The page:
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What is the age of Earth?


The full globe of Earth rotating in space.
Earth rotation, from 22 still images, obtained by NASA’s Earth Polychromatic Imaging Camera (EPIC) camera on the Deep Space Climate Observatory (DSCOVR) spacecraft, on September 17, 2015. Image via NASA.

Humans have likely pondered the question of the age of the Earth since we first developed a sense of time. The best scientific research to date suggests that our planet formed about 4.54 billion years ago. That’s 4,540,000,000 years!

Researchers studied the most ancient rocks samples, not just from Earth but also from the moon, as well as meteorites formed in the early solar system. All that data, taken together, is how they determined Earth’s age.

The puzzle of Earth’s age

Earth hides its age well. Today, most of the crust is younger than the planet, having been modified over Earth’s history, to some degree, by plate tectonics and erosion.

At subduction zones along continental margins, oceanic crust is pulled into the mantle and melted. Meanwhile, new crust forms at mid-ocean ridges and hotspots. Tectonic plates push against each other, creating mountains. Streams and rivers carry weathered rocks to lowlands and the ocean, depositing stones, mud, and sand along the way. Over geologic time, accumulated sediment can become compressed to form rock or pulled into the mantle to be recycled.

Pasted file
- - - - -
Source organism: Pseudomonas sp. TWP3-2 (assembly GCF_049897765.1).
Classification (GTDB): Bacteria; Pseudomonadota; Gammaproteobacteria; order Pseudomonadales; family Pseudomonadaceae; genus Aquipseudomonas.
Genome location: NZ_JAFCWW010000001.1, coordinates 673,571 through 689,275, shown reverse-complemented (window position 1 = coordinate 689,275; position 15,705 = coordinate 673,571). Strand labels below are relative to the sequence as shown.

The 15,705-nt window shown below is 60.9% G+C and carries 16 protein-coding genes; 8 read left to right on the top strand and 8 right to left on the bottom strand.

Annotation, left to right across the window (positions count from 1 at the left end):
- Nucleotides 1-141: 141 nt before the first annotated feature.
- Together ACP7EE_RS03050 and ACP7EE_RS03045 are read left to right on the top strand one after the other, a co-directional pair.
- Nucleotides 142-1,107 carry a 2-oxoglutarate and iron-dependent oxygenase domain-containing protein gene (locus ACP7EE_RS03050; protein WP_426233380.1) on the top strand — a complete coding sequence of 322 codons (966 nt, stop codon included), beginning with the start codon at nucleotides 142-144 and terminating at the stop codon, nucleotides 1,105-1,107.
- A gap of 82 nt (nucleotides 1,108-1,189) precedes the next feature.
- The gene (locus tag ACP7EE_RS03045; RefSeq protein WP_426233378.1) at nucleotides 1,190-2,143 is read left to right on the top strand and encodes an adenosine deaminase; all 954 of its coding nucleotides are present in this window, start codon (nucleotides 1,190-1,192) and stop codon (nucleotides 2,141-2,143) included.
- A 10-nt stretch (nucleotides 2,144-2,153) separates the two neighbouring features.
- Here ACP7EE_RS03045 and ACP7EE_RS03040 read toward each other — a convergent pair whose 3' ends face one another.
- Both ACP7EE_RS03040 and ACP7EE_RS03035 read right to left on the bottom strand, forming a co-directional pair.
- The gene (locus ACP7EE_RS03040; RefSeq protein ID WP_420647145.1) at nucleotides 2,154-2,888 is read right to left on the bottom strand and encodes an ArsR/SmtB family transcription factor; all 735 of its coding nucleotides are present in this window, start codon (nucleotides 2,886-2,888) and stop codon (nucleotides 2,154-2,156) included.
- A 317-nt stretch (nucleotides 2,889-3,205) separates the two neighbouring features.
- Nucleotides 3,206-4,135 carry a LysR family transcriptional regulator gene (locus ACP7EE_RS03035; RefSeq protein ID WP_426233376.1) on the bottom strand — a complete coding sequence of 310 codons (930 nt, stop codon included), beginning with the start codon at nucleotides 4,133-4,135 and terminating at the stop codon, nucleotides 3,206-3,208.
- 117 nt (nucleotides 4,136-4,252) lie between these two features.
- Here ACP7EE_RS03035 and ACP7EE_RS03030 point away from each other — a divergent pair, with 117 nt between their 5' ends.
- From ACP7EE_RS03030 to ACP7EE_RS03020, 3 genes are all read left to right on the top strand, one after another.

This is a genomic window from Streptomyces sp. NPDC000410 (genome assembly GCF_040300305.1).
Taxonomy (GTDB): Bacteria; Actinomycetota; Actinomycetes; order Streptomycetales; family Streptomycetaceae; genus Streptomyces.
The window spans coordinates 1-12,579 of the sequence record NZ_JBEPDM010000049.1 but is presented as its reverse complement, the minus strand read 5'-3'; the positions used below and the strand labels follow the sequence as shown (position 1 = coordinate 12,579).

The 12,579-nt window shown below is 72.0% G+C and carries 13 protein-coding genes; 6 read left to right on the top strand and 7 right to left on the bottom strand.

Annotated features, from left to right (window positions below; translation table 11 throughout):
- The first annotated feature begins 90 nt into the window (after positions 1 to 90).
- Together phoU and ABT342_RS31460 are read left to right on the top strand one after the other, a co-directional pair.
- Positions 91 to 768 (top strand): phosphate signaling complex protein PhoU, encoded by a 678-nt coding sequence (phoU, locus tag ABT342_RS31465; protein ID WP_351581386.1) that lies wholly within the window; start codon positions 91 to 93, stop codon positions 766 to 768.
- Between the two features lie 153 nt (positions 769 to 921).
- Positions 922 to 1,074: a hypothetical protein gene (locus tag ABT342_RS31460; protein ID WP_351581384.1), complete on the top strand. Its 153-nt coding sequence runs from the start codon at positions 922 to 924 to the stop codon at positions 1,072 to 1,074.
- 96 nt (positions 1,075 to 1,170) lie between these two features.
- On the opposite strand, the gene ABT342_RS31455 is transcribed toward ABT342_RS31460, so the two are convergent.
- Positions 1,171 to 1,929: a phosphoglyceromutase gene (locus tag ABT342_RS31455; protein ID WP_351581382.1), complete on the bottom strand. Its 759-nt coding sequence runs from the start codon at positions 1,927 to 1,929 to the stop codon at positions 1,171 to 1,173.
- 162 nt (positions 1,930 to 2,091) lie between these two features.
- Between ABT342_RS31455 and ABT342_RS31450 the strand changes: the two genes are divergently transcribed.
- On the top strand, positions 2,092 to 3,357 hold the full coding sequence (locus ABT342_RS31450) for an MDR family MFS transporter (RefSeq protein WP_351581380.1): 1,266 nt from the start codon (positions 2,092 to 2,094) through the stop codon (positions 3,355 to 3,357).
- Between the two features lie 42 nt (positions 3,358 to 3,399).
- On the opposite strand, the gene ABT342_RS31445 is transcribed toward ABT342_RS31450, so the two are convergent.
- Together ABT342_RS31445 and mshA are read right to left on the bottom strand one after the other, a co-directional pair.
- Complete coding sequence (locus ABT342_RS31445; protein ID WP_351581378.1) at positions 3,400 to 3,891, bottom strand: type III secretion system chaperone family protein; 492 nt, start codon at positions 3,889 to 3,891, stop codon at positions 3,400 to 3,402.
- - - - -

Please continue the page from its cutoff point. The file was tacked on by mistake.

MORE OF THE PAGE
Looking at moon rocks to determine the age of Earth

Pristine unaltered rock formations may be impossible to find, but there are still very rare ancient rocks to be found. Zircon crystals from Jack Hills in Western Australia, aged at 4.404 billion years, currently hold the record for the oldest mineral on Earth. In northwest Canada’s Acasta River, some rock samples are as old as 4.031 billion years.

A fragment of blue crystal with concentric lines within it.
This zircon crystal from Western Australia’s Jack Hills region crystalized 4.4 billion years ago. Image via John Valley / University of Wisconsin-Madison.

A lunar rock, brought back by Apollo 14 astronauts, had a fragment from our planet embedded in it. Scientists think that an asteroid or comet impact violently flung pieces of Earth’s crust into space, and at least one piece landed on the moon. Studies found that fragment to be about 4 billion years old.

A grey rock that's somewhat oval with a rough flatter texture on one side.
A rock fragment from Earth was found in this moon rock nicknamed “Big Bertha,” brought back to Earth by Apollo 14. Image via NASA / Wikimedia Commons.

Since ancient terrestrial rocks are not likely to be leftovers of our planet’s original crust, scientists needed to also look at old materials elsewhere in the solar system that had not undergone much change like the rocks on Earth.

The moon’s surface, despite a history of volcanic activity and meteorite bombardments, has a better chance of preserving crust dating to its creation. A study, published in 2019, of rocks brought back by the Apollo missions, suggests that the moon formed about 4.51 billion years ago, about 50 million years after the solar system’s formation (4.56 billion years ago).

Looking at meteorites

Scientists also looked at remnants from the early solar system: meteorites with calcium-aluminum-rich inclusions that were among the first solid bodies to coalesce as planets began forming around the young sun. They’ve been dated to 4.567 billion years.

A slice through an oval-shaped rock, grey with white specs on the cut surface.